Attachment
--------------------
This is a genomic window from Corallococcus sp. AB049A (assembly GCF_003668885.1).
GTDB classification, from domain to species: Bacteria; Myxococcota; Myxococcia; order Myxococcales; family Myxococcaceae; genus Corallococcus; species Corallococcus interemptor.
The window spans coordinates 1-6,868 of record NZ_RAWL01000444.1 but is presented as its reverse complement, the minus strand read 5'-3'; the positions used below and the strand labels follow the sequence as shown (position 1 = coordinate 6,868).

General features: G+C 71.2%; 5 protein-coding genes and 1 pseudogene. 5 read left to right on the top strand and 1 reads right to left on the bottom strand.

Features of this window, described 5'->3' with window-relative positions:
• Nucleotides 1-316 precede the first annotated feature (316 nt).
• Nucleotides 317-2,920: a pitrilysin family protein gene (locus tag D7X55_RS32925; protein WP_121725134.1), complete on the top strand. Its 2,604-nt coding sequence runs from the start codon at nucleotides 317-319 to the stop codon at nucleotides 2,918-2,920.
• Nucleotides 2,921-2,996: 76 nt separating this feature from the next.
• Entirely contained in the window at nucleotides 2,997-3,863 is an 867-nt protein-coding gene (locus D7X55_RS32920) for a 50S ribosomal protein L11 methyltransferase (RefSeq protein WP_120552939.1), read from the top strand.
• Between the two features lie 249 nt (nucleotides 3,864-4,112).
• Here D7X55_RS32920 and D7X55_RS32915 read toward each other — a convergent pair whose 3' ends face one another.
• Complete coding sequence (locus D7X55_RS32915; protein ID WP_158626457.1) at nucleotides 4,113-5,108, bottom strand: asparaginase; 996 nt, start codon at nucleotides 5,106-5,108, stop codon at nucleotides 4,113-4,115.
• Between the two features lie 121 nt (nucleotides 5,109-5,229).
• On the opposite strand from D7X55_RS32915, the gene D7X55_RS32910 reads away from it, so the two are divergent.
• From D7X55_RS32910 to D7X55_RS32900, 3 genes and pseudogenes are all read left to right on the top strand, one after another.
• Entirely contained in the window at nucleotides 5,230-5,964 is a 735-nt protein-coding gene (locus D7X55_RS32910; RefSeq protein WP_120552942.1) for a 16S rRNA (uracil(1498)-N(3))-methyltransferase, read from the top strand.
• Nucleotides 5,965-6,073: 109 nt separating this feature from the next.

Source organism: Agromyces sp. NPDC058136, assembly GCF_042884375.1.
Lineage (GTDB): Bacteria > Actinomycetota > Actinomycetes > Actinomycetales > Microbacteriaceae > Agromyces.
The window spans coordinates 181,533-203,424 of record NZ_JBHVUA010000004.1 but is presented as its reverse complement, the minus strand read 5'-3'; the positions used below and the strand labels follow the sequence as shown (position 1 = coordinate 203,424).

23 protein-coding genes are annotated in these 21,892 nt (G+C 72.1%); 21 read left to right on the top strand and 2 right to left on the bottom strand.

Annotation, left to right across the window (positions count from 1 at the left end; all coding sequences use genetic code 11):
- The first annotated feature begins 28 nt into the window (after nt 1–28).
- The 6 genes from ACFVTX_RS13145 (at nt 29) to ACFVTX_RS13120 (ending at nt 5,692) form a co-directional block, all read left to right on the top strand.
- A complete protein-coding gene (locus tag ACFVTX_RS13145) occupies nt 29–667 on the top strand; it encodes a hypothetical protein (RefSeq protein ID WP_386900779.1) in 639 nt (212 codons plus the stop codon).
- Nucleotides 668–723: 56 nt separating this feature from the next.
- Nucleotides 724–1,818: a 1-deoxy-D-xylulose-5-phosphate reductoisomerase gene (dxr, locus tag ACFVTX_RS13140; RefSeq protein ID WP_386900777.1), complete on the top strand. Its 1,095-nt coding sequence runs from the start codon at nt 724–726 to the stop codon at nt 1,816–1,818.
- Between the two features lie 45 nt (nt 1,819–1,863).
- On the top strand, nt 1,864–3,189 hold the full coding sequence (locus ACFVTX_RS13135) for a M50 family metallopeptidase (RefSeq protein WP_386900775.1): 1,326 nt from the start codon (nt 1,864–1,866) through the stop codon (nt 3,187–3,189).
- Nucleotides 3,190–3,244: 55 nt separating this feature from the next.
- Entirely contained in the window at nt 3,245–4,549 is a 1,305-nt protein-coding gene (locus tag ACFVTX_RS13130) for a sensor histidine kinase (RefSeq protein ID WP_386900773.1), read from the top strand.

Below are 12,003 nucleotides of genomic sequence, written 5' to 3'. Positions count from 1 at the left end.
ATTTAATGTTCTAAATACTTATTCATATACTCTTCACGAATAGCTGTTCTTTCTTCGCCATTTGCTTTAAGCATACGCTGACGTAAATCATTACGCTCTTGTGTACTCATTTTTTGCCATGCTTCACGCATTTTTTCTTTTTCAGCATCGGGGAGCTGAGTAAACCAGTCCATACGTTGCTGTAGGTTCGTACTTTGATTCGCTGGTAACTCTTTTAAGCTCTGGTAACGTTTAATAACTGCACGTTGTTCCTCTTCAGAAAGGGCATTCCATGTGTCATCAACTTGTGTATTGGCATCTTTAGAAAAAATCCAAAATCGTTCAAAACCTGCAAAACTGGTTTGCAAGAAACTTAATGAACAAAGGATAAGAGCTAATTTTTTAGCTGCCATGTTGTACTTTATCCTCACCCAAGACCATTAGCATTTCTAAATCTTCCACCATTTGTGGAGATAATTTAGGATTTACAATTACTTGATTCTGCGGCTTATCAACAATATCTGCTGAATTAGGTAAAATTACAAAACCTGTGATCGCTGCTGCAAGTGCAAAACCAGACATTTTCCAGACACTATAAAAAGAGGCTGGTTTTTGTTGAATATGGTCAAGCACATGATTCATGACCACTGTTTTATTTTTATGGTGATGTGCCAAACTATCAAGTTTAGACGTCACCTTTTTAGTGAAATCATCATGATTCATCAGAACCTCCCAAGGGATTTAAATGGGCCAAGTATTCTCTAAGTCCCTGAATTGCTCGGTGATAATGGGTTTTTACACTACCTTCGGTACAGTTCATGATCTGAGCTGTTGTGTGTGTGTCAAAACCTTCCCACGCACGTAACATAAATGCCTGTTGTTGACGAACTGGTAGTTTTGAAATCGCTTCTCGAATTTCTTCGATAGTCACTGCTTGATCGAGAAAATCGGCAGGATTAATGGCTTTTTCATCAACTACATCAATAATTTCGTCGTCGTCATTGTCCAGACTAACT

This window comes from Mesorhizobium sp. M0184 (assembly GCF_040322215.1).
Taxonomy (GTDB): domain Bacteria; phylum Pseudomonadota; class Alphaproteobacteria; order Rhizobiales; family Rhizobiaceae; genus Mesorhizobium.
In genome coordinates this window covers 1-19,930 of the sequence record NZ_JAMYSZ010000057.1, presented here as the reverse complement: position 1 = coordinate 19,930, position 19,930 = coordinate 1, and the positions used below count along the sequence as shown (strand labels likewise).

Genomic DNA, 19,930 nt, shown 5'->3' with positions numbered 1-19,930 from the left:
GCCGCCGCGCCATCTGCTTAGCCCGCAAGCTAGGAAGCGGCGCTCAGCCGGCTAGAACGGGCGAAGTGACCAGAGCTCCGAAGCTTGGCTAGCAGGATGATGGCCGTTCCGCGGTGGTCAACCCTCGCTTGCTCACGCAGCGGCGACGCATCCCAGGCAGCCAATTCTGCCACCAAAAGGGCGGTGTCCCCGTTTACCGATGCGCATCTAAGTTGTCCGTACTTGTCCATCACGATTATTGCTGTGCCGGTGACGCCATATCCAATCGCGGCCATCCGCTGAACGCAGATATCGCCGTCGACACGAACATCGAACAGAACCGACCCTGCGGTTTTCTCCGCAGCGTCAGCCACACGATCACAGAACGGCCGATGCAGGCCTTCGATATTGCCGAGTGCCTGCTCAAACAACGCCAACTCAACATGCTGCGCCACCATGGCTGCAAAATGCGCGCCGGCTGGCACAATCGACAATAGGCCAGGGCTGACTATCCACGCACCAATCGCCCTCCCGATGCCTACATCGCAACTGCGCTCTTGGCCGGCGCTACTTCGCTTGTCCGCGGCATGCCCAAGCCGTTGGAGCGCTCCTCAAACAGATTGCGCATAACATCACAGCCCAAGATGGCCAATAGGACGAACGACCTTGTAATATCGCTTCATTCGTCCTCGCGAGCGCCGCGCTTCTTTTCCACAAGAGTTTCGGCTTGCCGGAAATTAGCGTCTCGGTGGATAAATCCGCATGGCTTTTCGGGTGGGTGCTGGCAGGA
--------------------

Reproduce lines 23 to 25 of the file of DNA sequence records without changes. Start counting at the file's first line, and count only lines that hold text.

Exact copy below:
- The first annotated feature begins 28 nt into the window (after nt 1–28).
- The 6 genes from ACFVTX_RS13145 (at nt 29) to ACFVTX_RS13120 (ending at nt 5,692) form a co-directional block, all read left to right on the top strand.
- A complete protein-coding gene (locus tag ACFVTX_RS13145) occupies nt 29–667 on the top strand; it encodes a hypothetical protein (RefSeq protein ID WP_386900779.1) in 639 nt (212 codons plus the stop codon).